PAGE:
Of course, “wildly popular” does not mean “a good business”. Car2Go said it was very popular in Calgary just last year. When it filed for its IPO earlier this year, Uber reported total losses of $7.9 billion between when it was founded in 2009 and the end of 2018. In the first quarter of 2019, they added another $1 billion to that tab; in the second quarter, they added a whopping $5.2 billion. Between 2009 and June 30 of this year, Uber has lost over $14.1 billion — an average of about $4 million per day, every day, for over ten years of operations. And those losses are overwhelmingly recent: in 2017, the company lost $2.2 billion; in 2018, $1.8 billion; in 2019, so far, $6.2 billion. All of that is without factoring in last month’s decision in California to classify drivers as employees instead of contractors, meaning that Uber will be obligated to pay minimum wage.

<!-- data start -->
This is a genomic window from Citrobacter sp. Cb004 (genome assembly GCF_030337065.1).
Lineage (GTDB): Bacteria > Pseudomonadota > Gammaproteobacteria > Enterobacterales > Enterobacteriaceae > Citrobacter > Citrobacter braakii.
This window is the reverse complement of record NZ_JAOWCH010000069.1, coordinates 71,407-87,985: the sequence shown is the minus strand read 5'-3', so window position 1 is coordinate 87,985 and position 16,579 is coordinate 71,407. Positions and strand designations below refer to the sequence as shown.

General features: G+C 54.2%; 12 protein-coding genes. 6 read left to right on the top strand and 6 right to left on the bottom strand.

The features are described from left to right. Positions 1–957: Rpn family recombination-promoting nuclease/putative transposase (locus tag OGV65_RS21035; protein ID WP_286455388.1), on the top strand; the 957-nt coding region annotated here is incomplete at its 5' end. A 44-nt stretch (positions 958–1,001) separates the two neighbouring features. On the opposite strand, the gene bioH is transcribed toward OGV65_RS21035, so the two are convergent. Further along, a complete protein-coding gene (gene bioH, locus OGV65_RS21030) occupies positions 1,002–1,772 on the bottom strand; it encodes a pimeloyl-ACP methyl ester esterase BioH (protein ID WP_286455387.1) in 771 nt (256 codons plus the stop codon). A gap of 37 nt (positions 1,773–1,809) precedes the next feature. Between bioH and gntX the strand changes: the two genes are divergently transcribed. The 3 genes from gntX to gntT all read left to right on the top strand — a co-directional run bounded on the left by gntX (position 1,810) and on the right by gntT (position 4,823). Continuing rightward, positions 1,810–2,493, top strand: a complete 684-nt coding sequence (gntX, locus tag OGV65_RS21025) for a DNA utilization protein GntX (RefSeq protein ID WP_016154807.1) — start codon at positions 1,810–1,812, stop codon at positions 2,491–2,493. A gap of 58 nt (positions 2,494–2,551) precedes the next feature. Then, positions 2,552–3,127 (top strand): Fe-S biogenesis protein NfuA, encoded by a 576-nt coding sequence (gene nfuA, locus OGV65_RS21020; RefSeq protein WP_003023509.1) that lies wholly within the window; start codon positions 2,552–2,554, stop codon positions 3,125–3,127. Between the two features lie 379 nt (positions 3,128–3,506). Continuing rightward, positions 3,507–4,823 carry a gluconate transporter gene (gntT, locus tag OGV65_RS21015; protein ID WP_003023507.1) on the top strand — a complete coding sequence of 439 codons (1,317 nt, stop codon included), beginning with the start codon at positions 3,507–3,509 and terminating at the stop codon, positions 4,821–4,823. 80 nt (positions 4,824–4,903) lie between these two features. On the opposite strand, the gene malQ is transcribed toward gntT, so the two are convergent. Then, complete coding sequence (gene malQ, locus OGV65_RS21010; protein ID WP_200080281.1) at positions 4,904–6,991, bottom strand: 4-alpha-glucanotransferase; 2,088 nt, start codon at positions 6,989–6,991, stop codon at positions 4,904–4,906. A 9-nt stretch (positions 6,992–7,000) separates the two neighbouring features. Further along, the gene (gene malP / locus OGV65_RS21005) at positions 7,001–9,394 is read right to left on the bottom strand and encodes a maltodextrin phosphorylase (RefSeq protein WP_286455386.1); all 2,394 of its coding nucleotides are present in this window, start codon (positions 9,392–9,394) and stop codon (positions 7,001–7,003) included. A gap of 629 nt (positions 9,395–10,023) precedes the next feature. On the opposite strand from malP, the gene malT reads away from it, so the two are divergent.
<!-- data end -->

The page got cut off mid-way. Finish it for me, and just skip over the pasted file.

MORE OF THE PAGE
Is Uber a sustainable business over the long term? They are clearly planning to be, but they have to dig themselves out of a multibillion-dollar hole before we can sincerely have a discussion about the reasonableness of future viability. But if they, like Car2Go, are forced to retreat somewhat, it puts those who are reliant upon its services in a difficult position. Car sharing and ride sharing services mean that people may not need to own a car if they live in a moderately dense part of their city. They are a solution for the increasingly high financial and environmental cost of personal vehicle ownership.
But so is public transportation.
After reading all of these pieces and thinking this whole thing through, I keep winding up wondering what our cities would look like if we channeled the money we spend on Ubers and car sharing into public transit. What if venture capital firms funded trains and buses instead of autonomous vehicle startups? I recognize that’s not how venture capital firms operated because their incentive is in making money through risky betting — which is not necessarily the same thing as making cities better and safer to travel through. Public transportation also carries reduced risk for those who depend on it, as a public transit operator won’t simply end service in a city by giving a month’s notice and recalling all of its vehicles.